Procurement: Cheap Euros Change The Game


June 15, 2010: India is seeking 126 modern jet fighters, and is willing to spend over $10 billion to get what it wants. There are six aircraft competing for this contract. A year ago, France's Rafale fighter was dropped from the competition, for being too expensive and failing to meet technical requirements. But the Euro continued to decline, and France tended to the technical issues, putting Rafale back in the running. Some of the other five aircraft competing (U.S. F-16 and F-18, European Eurofighter, Russian MiG-29/35 and Swedish Gripen) are also benefitting from declines in their currencies (by about 25 percent) versus the dollar. The Rafale, Eurofighter and Gripen are now cheaper because of the currency declines.

The F-16 and F-18 were always considered frontrunners, partly because both aircraft have extensive combat records and a large number of satisfied foreign customers. But price may be the critical factor. However, the F-18 and F-16 are still very cheap compared to the Rafale, Eurofighter and Gripen, even after the recent currency shifts, mainly because the U.S. warplanes have been produced in large numbers. But because of the changes in prices, the American aircraft are no longer the clear favorites. Current prices for each aircraft are; Rafale $67 million, Eurofighter $91 million, F-16 $50 million, F-18 $58 million, Gripen $48 million, MiG-35 $39 million.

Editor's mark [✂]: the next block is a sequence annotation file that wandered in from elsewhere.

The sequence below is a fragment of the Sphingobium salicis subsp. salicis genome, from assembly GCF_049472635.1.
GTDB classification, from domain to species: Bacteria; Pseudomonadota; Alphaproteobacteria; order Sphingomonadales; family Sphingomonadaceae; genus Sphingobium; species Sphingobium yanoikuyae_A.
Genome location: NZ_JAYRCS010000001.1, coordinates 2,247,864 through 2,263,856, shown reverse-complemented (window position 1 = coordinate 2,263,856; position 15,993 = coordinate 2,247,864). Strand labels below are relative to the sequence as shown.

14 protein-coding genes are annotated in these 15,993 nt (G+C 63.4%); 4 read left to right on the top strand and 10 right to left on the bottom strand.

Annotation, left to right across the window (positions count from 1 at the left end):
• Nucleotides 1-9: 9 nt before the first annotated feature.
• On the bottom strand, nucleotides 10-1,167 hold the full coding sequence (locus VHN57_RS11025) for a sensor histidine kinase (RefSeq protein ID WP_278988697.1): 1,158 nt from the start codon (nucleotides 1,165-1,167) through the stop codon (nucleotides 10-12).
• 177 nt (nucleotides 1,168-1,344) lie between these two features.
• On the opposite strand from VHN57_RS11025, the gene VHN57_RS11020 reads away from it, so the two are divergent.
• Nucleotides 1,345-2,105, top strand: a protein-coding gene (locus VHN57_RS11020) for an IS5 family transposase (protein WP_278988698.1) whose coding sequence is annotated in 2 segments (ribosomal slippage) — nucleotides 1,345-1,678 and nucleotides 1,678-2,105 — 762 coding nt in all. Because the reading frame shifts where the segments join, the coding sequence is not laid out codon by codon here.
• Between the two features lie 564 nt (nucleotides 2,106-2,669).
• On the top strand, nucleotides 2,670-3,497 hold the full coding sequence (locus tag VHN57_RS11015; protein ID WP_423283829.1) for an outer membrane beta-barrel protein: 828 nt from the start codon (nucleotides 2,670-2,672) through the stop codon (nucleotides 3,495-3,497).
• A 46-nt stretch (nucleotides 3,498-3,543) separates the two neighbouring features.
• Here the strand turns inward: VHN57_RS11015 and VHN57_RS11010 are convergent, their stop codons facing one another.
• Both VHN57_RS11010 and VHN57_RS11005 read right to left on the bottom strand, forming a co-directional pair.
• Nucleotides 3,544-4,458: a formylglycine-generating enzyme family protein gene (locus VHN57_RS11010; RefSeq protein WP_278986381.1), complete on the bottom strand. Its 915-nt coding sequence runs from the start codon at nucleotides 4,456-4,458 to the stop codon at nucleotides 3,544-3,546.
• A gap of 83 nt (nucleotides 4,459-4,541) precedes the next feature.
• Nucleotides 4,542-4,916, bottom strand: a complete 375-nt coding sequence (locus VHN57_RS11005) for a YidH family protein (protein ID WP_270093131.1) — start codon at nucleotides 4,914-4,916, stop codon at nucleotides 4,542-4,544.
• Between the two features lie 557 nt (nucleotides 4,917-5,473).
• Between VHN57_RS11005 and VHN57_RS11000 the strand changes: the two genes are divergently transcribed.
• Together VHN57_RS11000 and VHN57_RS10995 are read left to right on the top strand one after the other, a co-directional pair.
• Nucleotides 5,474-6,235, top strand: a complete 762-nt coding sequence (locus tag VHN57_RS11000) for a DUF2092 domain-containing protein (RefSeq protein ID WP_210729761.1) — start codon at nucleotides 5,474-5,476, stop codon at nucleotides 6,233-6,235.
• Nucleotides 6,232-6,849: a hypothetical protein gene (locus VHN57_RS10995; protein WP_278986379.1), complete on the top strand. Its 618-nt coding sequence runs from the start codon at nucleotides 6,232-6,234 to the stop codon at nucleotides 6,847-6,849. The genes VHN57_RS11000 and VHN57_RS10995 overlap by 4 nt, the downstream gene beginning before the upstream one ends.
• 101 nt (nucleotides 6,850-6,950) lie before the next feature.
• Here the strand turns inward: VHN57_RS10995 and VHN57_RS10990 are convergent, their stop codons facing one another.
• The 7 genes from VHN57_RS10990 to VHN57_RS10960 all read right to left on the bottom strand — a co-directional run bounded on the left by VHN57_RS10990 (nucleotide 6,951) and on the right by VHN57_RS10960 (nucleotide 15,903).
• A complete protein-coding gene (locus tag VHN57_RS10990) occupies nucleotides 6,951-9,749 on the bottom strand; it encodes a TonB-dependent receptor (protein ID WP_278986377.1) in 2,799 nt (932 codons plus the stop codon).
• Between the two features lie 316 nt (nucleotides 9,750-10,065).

The competition may come down to what extras can be included (weapons, electronics and upgrades). Then there is the life-cycle cost (all costs, including maintenance, operating and upgrades) over the 30 year life of the aircraft. The Americans have an edge here, because of their track record with their own aircraft, particularly the F-16 and F-18. Finally, there is reliability, which, again is a matter of track record and reputation. The U.S. also has an edge here.





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